The Monday Market

Hop Bag Hotel

The Hop Bag Hotel was built in 1703 and faces the Monday Market square. It has three storeys and thirty rooms, is brick built, with large rectagular windows with leaded glass panes.
A large square arch to the right of the main portico entrance leads into a cobbled stable yard.
The stable block was converted into rooms in the 1870's after the contruction of the railway station to cope with the extra guests; and the end of stage coach traffic. The front is coated in red ivy and Grade II listed, being one of the finest examples of a Queen Anne-style hotel in Suffolk. A wide staircase with exquisitely carved oak banisters sweeps up from the entrance lobby to the first floor.
Charles Dickens stayed there and gave readings on several occasions. The rooms are all en-suit and have been recently modified. The from rooms on the ground floor contain a bar and restaurant. There is a cavery on Sunday lunch times.

The cellars are reputed to be haunted by a serving maid who fell down the cellar stairs whilst refusing the advances of the hotel's landlord, sometime in the 18th century. The ghost of the notorious gambler, Lord Rupert de Lansigny, can be heard pacing the floor of Room 28 and is occasionally glimpsed leaning over the sleeping occupants of the room. He gambled his way through his inheritance of 10,000, finally losing the family estate on one fateful night at the Hop Bag. He retired to his room and shot himself; sounds of drunken revelry issuing from Room 20 are also associated with this incident. The faint smell of fresh hay has been known to waft about in the five rooms in the converted stables. One night an occupant in Room 32 awoke to see a horse and groom pass right through the wall of their room!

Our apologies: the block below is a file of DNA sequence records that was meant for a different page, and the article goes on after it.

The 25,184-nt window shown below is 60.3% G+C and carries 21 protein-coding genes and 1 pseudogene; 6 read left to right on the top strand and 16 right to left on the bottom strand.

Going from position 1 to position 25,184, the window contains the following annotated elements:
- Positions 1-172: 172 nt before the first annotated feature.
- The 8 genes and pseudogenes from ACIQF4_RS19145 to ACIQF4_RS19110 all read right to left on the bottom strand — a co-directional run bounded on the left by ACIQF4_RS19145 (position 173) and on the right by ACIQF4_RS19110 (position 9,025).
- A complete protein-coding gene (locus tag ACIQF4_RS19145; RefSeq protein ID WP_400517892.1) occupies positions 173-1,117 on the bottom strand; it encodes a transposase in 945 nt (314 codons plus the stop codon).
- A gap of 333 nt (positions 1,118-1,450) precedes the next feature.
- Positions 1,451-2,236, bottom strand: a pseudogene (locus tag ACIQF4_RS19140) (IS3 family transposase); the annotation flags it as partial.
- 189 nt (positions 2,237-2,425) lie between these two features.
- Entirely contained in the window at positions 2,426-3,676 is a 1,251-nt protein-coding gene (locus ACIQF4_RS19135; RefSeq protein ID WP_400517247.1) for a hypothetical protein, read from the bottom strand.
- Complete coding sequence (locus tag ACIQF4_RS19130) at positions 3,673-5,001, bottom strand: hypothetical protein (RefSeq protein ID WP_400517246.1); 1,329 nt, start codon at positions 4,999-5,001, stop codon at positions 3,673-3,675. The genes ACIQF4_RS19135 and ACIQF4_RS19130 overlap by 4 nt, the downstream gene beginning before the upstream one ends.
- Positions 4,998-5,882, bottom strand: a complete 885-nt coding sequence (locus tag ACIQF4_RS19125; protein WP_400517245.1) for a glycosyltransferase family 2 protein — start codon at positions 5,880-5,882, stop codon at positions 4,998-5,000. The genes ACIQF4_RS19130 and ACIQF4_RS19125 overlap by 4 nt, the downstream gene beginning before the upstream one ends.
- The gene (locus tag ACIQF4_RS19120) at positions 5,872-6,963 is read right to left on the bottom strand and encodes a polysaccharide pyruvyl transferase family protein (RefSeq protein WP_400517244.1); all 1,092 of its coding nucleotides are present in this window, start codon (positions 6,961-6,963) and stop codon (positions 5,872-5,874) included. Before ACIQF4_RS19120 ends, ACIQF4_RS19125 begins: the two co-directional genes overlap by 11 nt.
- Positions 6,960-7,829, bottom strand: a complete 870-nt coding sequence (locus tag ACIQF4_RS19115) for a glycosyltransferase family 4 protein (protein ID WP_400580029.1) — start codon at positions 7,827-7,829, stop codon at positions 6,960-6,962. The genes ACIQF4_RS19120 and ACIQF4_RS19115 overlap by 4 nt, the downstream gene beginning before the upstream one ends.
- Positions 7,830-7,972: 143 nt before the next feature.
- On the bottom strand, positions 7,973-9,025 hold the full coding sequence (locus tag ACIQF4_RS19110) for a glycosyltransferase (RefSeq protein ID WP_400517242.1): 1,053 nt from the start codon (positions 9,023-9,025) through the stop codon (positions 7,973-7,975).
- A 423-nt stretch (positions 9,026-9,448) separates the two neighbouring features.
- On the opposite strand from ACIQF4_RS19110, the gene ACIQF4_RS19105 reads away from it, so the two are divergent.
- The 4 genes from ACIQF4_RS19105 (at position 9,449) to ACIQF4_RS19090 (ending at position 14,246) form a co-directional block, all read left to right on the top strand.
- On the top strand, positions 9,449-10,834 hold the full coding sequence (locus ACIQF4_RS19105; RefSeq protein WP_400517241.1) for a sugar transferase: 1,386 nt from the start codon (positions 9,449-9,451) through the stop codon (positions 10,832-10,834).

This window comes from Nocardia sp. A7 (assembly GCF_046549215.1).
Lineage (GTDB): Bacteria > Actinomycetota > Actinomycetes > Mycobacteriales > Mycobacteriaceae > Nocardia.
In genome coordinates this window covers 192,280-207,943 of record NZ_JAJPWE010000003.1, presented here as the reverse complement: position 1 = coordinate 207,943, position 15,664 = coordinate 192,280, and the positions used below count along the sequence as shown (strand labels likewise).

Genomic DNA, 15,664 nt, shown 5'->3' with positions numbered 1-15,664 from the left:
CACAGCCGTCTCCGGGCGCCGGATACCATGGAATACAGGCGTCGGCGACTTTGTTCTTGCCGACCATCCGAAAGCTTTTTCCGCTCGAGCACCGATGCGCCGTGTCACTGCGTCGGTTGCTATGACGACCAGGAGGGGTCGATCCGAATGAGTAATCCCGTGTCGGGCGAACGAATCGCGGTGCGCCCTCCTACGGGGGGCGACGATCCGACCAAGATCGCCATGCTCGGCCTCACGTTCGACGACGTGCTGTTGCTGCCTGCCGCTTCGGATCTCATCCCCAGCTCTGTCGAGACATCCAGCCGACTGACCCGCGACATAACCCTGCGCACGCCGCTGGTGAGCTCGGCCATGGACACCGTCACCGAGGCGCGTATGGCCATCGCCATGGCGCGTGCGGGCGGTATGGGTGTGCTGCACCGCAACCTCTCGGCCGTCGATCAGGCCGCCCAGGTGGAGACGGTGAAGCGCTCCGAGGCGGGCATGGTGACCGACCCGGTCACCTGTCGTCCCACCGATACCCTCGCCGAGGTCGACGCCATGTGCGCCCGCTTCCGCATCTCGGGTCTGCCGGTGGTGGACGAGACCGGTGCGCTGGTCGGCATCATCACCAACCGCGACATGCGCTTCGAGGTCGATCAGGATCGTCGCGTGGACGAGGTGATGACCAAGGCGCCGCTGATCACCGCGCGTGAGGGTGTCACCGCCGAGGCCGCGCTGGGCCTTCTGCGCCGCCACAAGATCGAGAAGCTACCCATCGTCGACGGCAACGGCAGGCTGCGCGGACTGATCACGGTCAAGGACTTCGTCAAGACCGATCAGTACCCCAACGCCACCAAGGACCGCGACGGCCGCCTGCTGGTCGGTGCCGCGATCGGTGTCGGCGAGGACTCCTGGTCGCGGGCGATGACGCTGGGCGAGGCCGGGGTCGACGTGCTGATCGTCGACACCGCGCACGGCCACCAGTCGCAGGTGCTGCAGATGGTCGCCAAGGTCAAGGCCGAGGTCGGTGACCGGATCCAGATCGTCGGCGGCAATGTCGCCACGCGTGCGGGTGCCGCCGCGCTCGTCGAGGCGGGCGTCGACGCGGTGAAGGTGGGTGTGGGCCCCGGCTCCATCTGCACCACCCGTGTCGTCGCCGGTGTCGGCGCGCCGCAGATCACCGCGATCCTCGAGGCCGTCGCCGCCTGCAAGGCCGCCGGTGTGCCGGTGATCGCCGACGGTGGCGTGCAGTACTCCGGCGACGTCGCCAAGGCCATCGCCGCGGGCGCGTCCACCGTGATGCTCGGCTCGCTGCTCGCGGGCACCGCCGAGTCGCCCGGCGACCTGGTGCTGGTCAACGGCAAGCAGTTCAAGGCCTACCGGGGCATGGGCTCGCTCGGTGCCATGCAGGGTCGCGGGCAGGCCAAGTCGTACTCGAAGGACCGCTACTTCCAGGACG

Victorian Shopping Arcade

Next the the Hop Bag Hotel in the north east corner of the Monday Market square is a row of Victorian shops in an ornate glass and cast iron arcade.

They were built in the 1860's on the site of a medieval row of almshouses and the old building forms the foundations of the shops. The medieval stonework can still be seen in the basements. The shop frontage incoporates a large amount of ornate wrought iron work and the stained glass, diamond-paned windows show the influence of the Oxford Movement. There are large glass and wrought iron sun blinds overhanging the shop fronts, which is particularly worthy of note. Inside the shops don't seem to have changed much since the early 20th century; the sweet shop has shelves stacked hagh with glass jars and the book shop has creeking, ceiling-high shelves filled with dusty old books. The Chemist's has old glass vials and bell jars displayed in the window.

All three shops have well worn wooden front desks, complete with peeling black paint. None can fit more than about half a dozen people in at a time. The back door opens into the new Quayside development.